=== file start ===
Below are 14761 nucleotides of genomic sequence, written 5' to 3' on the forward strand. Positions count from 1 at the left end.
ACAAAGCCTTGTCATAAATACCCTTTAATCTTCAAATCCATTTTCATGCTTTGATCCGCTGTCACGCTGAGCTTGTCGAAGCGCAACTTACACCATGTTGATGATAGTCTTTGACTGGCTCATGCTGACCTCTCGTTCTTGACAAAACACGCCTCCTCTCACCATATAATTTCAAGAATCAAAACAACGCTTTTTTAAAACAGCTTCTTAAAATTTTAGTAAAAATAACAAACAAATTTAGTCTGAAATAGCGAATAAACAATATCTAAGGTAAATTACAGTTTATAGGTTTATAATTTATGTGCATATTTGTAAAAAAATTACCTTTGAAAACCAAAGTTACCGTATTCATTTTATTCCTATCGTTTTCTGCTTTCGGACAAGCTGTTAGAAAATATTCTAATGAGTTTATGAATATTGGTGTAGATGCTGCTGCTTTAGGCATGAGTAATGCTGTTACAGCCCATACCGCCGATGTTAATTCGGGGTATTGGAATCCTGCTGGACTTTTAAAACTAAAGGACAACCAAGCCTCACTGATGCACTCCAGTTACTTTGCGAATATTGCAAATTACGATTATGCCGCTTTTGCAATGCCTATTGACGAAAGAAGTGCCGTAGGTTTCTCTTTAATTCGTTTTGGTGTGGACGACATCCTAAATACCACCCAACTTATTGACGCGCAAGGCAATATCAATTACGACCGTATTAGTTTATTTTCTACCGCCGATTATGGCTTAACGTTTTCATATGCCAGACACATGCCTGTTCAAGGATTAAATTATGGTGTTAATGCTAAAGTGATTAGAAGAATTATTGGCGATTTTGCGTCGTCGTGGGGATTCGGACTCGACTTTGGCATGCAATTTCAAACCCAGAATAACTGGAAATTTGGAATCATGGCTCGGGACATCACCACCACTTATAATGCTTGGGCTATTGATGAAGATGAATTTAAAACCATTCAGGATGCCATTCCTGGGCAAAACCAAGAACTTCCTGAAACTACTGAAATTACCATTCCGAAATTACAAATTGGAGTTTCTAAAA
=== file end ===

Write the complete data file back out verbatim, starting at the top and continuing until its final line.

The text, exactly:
Below are 14761 nucleotides of genomic sequence, written 5' to 3' on the forward strand. Positions count from 1 at the left end.
ACAAAGCCTTGTCATAAATACCCTTTAATCTTCAAATCCATTTTCATGCTTTGATCCGCTGTCACGCTGAGCTTGTCGAAGCGCAACTTACACCATGTTGATGATAGTCTTTGACTGGCTCATGCTGACCTCTCGTTCTTGACAAAACACGCCTCCTCTCACCATATAATTTCAAGAATCAAAACAACGCTTTTTTAAAACAGCTTCTTAAAATTTTAGTAAAAATAACAAACAAATTTAGTCTGAAATAGCGAATAAACAATATCTAAGGTAAATTACAGTTTATAGGTTTATAATTTATGTGCATATTTGTAAAAAAATTACCTTTGAAAACCAAAGTTACCGTATTCATTTTATTCCTATCGTTTTCTGCTTTCGGACAAGCTGTTAGAAAATATTCTAATGAGTTTATGAATATTGGTGTAGATGCTGCTGCTTTAGGCATGAGTAATGCTGTTACAGCCCATACCGCCGATGTTAATTCGGGGTATTGGAATCCTGCTGGACTTTTAAAACTAAAGGACAACCAAGCCTCACTGATGCACTCCAGTTACTTTGCGAATATTGCAAATTACGATTATGCCGCTTTTGCAATGCCTATTGACGAAAGAAGTGCCGTAGGTTTCTCTTTAATTCGTTTTGGTGTGGACGACATCCTAAATACCACCCAACTTATTGACGCGCAAGGCAATATCAATTACGACCGTATTAGTTTATTTTCTACCGCCGATTATGGCTTAACGTTTTCATATGCCAGACACATGCCTGTTCAAGGATTAAATTATGGTGTTAATGCTAAAGTGATTAGAAGAATTATTGGCGATTTTGCGTCGTCGTGGGGATTCGGACTCGACTTTGGCATGCAATTTCAAACCCAGAATAACTGGAAATTTGGAATCATGGCTCGGGACATCACCACCACTTATAATGCTTGGGCTATTGATGAAGATGAATTTAAAACCATTCAGGATGCCATTCCTGGGCAAAACCAAGAACTTCCTGAAACTACTGAAATTACCATTCCGAAATTACAAATTGGAGTTTCTAAAA